in the question what art can bring, when discussing with others i tend to discount so-called realism (which is a difficult term to me, philosophically speaking). this discounting is due more to balance -i have to come back to that term also- than to my personal appreciation.

because, frankly, there are many artists working realistically' who in some way spark resonance in my heart.

but on the other hand i'm quite fed up somewhere with the general attitude that art depicting reality' (whatever that may mean) in a more or less photographic fashion needs no explanation, deeper motivation, ... just because, according to our culturally determined value, transferring 3d to 2d (or other 3d) using something similar to straight-line projection requires enough skill to be art.

maria sybilla merian, cayman with false coral snake

how did i get to maria sybilla merian? well, she is one of many artists who depict nature, especially flowers and animals, in a very precise realistic' way. see also john james audubon. i doubt that these names are known anywhere nearly as well as velazquez, say. but i'm amazed and pleased at their incredible detail, the precision, the colours.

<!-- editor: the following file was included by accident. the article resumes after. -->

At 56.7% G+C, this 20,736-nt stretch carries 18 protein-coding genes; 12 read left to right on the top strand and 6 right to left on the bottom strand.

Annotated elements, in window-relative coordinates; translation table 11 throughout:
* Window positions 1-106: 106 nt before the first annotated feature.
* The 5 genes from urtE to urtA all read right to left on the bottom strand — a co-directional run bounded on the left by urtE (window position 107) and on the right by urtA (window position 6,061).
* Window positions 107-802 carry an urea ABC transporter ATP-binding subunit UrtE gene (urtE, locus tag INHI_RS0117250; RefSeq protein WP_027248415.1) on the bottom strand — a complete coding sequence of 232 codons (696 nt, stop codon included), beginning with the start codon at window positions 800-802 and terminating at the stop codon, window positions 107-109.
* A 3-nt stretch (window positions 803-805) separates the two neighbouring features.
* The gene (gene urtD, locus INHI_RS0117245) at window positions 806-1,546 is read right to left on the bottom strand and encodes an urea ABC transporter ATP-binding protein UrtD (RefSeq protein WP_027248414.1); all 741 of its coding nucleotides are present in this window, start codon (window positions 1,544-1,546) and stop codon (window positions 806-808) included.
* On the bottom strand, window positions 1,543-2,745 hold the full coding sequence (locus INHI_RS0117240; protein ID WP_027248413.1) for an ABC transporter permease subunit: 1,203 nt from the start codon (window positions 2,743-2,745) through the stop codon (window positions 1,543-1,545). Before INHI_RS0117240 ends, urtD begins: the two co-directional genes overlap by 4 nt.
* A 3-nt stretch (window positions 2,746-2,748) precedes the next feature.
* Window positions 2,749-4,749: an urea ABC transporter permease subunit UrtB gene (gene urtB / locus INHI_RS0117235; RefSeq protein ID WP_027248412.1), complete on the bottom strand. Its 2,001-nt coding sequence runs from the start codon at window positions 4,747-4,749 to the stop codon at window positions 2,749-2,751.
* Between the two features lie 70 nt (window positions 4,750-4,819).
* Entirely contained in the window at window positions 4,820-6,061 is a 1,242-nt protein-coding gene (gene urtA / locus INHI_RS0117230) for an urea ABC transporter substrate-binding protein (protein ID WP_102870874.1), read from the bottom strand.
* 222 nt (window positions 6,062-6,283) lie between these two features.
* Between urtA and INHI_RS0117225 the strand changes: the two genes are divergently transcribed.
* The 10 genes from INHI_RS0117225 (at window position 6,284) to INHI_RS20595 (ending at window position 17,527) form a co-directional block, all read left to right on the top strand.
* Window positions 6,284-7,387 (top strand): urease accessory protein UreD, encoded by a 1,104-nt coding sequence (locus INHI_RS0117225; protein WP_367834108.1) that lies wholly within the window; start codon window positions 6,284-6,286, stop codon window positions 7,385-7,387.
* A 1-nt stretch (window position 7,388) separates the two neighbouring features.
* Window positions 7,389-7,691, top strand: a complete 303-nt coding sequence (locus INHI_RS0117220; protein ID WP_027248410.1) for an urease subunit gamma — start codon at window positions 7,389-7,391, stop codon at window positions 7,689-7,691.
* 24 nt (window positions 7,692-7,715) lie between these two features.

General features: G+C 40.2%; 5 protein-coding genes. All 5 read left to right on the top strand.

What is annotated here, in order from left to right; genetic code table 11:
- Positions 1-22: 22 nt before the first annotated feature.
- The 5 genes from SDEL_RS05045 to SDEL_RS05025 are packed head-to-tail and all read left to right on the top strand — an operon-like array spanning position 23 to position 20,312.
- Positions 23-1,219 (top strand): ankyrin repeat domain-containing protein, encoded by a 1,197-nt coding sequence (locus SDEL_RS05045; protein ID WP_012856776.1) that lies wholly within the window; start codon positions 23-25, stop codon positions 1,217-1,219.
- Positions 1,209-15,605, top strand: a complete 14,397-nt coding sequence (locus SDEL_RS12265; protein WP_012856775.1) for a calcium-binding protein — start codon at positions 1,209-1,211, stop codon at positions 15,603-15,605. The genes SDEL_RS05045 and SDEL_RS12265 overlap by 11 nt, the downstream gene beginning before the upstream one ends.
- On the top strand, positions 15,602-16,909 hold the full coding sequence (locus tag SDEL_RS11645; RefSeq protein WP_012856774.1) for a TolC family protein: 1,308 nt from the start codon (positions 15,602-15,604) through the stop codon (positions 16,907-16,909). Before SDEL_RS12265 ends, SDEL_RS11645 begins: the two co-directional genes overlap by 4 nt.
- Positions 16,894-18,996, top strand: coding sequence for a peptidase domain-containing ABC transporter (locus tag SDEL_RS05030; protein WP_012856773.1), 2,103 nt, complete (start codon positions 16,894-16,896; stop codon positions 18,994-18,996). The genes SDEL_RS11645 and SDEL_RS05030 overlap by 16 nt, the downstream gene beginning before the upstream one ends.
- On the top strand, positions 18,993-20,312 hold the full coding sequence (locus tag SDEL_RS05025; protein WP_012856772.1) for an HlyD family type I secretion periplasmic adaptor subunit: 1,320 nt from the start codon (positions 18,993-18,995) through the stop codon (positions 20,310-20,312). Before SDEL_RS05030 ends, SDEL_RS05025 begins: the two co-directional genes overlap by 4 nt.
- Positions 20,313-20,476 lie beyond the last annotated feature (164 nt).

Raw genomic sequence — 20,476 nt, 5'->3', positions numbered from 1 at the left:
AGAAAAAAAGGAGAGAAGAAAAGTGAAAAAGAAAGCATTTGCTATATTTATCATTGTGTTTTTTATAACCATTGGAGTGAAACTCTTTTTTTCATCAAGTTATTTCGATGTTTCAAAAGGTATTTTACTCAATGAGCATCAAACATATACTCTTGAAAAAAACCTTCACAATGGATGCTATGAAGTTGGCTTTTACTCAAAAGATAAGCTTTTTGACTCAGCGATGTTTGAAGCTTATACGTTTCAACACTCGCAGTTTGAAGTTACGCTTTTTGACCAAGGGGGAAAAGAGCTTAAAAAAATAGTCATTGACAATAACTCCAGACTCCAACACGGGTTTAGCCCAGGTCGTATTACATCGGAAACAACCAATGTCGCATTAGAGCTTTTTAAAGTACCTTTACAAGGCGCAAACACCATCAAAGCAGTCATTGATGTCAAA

so the question art: what, why, for whom?' seems to have so many answers that towers of babel are inevitable. my own rather ivory tower looks out on art bringing more than realism in the flat sense'. reality to me is more than what a disspirited camera captures in pixels. we add dreams, visions, feelings, emotions, associations to whatever our eyes tell us that they see. in fact, i believe we only see what our brain/heart allows to pass, and this heavily photoshopped by our preset value system.

and, talking about photoshop...compare the above image to the one on the website of the british museum:

maria sybilla merian, cayman with false coral snake - british museum

and tell me honestly, which version do you prefer? and what is realism in this version-issue?

## Tuesday, March 25, 2008

### jan cox - a painter's odyssee

saw the documentary jan cox - a painter's odyssey yesterday, on belgian tv.

[i forgot to mention: it was made by bert beyens and pierre de clercq (bert was kind enough to mail me an interested & interesting reaction, here you can see a short work on youtube kamera kussen with artists danny devos and anne-mie van kerckhoven) - postscript june 08]

interesting and inspiring to see, but non-findable on the web, so i add a fragment from belgian news tv below (in dutch, sorry):